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High Court quashes private copying exception

MontyPythonIn October 2014, new legislation came into effect that legalised format shifting (e.g. CD-ripping or e-book conversion etc.) for private non-commercial use. However, a High Court judgement before Mr Justice Green issued last week quashed the Statutory Instrument used to bring in the legislation. This means that ripping music and films you own is illegal, again.


Unitary Patent Package – The Ratification Game (Luxembourg completes its ratification formalities)

EU shirt2

Update (22 May 2015)

According to the website of the Council of the European Union, Luxembourg has now deposited its instrument of ratification (on 22 May 2015) to become the seventh country to complete its ratification formalities. Luxembourg joins Malta, Denmark, Belgium, Sweden, France and Austria as one of the seven countries who have completed their ratification processes.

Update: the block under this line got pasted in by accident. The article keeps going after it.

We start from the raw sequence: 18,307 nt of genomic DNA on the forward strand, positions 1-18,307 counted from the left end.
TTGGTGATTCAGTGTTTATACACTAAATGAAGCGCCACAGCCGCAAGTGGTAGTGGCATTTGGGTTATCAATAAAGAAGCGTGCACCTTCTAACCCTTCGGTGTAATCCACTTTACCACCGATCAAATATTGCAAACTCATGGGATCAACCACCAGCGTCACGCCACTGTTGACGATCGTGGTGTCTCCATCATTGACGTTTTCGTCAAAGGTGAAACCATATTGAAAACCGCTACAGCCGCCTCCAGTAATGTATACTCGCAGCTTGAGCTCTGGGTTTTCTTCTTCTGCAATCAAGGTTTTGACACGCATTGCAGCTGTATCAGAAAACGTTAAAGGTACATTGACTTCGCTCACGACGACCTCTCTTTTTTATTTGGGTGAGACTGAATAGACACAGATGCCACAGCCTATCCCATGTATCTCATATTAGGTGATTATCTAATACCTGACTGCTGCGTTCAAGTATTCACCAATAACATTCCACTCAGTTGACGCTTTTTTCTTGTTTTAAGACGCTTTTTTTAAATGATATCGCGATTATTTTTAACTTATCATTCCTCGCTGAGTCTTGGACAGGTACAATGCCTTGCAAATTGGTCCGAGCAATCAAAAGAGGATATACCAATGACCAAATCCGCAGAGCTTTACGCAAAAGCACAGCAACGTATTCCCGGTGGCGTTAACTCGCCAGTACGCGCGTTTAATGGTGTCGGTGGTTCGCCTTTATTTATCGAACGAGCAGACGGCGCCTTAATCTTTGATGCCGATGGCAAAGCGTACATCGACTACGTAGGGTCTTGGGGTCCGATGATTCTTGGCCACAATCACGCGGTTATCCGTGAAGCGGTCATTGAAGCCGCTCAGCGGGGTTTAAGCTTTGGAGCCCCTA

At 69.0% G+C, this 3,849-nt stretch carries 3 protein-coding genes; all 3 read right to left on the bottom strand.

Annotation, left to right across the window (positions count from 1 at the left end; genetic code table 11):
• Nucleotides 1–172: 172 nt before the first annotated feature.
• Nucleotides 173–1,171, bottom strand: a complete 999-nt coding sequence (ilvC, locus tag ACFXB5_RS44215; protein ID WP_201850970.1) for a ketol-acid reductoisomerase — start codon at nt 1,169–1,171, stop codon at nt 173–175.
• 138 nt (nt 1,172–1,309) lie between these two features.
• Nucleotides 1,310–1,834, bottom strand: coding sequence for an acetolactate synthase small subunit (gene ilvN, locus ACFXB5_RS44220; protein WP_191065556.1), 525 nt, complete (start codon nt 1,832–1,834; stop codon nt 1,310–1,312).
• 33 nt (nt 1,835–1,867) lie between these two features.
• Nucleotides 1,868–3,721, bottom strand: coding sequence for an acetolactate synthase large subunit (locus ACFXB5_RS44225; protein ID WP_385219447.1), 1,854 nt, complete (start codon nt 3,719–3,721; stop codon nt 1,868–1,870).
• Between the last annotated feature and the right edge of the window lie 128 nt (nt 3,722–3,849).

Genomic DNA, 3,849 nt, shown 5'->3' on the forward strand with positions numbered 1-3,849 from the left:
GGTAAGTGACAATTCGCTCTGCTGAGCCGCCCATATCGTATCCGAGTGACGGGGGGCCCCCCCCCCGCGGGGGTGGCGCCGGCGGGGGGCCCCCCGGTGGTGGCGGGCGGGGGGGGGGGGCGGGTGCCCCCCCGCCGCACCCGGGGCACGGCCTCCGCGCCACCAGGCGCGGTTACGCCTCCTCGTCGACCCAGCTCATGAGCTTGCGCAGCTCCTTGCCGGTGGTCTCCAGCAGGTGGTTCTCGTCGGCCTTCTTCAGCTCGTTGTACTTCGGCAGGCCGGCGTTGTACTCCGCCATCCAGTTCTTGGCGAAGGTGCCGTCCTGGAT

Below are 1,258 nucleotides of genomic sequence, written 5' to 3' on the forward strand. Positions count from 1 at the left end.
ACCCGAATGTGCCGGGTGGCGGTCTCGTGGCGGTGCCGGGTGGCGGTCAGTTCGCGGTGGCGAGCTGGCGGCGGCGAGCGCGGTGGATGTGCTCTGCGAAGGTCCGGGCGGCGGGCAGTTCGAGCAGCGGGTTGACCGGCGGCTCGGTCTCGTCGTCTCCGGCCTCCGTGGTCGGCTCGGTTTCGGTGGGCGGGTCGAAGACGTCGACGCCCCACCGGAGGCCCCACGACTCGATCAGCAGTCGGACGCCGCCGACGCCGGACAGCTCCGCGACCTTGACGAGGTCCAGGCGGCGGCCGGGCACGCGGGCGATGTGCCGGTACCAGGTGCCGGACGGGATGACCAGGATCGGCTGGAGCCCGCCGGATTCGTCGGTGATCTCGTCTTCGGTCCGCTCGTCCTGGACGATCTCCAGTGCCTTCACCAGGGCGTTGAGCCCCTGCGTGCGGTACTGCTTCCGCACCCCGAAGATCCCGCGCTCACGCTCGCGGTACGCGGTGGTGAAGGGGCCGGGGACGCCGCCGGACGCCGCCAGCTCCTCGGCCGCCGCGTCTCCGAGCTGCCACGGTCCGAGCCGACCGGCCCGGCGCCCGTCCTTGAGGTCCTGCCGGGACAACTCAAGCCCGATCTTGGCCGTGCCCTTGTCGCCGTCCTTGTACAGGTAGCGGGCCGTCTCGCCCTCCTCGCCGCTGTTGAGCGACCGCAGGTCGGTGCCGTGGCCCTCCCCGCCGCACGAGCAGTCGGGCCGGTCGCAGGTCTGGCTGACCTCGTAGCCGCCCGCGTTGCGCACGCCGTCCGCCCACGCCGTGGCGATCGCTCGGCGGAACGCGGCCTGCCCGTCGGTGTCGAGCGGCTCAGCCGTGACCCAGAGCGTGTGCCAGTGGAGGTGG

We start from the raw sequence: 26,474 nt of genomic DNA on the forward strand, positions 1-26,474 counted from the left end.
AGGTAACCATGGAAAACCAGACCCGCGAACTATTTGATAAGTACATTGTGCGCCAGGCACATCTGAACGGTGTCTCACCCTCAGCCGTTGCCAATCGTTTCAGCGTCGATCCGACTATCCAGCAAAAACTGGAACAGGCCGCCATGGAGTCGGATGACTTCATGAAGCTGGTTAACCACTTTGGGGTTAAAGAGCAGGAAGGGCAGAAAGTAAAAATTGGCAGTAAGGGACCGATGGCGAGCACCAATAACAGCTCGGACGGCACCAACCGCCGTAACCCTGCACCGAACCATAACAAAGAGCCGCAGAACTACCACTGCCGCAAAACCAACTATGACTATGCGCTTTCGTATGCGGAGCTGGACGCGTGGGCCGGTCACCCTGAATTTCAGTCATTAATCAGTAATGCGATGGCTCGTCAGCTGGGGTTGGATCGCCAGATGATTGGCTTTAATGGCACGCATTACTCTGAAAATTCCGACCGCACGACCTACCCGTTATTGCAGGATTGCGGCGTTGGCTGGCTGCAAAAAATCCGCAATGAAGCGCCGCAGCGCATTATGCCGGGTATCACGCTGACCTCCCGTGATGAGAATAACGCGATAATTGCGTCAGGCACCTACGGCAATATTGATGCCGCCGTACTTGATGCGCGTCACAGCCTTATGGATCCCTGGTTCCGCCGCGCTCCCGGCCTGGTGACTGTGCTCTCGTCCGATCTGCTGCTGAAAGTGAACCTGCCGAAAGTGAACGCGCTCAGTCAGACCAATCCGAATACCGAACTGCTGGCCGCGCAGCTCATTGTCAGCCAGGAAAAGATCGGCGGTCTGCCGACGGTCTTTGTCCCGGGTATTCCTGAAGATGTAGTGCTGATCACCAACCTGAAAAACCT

Regular readers will recall that we noted back in March that Luxembourg had ratified the UPC Agreement but had not deposited its instrument of ratification in Brussels.  Now that Luxembourg has completed all of the formalities we have updated our ratification infographic (for an answer to the question “What’s up with this infographic?“, please see the bottom of the post!”).

Ratification May 2015



UPC Court Delivers Swift Justice

EU flagOn 2nd April 2015 we saw, for the first time, an approximation of the Unified Patent Court (UPC) in action during an excellent live-from-Paris webinarized event set up by a plethora of French IP institutions. Indeed, the sheer number of acronymical institutions (thirteen!) representing the interests of the French IP industry was almost as impressive as the high quality of the broadcast itself. (more…)

UKIPO report on 3D printing lacks dimension